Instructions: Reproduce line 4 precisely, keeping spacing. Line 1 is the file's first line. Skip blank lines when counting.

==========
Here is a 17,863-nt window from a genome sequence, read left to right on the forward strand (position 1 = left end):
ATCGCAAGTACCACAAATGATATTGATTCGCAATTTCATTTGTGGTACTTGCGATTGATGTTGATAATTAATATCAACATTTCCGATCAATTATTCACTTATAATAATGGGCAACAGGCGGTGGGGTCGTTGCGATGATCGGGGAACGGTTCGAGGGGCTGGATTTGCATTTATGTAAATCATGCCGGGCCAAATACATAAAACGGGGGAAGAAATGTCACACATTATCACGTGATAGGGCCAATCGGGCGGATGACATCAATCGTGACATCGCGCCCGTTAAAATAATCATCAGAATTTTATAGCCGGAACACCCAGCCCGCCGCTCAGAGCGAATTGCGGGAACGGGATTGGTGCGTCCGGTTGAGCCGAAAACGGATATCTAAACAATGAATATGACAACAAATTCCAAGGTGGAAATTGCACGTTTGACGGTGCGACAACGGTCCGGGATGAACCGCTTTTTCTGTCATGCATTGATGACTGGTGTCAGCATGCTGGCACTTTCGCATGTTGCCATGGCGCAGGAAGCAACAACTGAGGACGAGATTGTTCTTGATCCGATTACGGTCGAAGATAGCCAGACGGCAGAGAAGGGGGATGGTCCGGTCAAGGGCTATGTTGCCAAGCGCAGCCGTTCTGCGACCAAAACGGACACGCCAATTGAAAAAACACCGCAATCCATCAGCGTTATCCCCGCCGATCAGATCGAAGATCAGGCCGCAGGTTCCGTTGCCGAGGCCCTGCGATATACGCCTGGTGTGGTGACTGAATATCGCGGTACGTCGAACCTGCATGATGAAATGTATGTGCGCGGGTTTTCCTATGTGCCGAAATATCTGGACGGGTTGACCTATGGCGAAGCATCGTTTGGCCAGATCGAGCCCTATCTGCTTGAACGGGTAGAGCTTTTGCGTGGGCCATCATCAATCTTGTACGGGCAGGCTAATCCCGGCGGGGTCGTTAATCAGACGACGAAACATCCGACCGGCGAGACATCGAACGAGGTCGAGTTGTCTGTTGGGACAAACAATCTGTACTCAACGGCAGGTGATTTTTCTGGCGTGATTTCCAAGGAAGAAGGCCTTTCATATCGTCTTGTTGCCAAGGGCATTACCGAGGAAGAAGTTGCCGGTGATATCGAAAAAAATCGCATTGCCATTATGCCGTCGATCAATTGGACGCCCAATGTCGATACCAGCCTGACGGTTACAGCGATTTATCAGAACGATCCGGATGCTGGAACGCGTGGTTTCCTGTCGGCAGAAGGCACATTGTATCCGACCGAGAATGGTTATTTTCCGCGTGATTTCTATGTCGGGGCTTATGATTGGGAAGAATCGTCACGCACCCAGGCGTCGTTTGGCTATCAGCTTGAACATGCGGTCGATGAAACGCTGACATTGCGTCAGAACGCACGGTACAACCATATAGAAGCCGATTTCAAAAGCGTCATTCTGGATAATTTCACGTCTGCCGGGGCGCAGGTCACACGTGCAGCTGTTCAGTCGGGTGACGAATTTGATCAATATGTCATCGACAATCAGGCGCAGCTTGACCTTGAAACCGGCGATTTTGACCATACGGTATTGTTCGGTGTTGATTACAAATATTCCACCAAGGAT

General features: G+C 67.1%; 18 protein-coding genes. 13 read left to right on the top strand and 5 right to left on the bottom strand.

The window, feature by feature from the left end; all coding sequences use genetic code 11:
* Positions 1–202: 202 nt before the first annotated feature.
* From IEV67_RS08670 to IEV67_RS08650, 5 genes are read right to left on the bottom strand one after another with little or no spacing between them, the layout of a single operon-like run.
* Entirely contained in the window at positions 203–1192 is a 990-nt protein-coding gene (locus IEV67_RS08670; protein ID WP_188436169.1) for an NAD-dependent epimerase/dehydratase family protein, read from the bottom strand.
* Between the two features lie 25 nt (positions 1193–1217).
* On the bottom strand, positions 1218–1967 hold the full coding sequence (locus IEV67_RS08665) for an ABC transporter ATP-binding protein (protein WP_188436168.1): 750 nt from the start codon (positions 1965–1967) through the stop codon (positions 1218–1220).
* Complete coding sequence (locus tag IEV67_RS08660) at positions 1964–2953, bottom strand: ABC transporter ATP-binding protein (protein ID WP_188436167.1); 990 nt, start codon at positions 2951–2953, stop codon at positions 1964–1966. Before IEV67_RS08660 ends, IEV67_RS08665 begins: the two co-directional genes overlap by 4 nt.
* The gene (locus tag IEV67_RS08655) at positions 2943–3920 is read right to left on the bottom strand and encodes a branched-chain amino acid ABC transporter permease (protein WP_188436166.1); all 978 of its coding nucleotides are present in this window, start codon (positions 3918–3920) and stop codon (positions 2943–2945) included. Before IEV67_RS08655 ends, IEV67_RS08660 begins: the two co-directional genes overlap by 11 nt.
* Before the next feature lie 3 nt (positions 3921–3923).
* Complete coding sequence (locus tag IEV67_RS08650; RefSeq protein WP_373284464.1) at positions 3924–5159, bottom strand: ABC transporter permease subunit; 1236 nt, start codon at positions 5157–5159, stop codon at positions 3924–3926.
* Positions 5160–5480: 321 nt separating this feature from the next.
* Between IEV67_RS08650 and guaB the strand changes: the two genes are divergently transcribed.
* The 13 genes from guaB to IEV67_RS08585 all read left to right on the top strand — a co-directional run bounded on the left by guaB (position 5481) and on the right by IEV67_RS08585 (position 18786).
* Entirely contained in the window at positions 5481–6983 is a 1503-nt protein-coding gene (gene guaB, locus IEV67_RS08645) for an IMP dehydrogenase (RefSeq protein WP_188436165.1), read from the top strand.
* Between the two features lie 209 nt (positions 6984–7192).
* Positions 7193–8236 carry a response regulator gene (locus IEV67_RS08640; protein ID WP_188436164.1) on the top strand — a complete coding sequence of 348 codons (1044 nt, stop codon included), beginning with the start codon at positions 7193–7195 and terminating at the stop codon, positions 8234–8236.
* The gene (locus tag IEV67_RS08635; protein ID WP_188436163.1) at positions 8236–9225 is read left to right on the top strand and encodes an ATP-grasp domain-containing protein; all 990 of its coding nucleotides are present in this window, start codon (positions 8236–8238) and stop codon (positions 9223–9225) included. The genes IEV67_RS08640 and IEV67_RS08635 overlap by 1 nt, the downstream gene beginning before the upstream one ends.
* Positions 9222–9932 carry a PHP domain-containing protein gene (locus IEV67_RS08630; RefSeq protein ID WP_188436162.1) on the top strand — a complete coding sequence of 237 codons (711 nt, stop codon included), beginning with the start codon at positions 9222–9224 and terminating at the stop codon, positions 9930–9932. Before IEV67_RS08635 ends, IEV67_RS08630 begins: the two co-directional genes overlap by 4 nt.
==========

The window, feature by feature from the left end; all coding sequences use genetic code 11: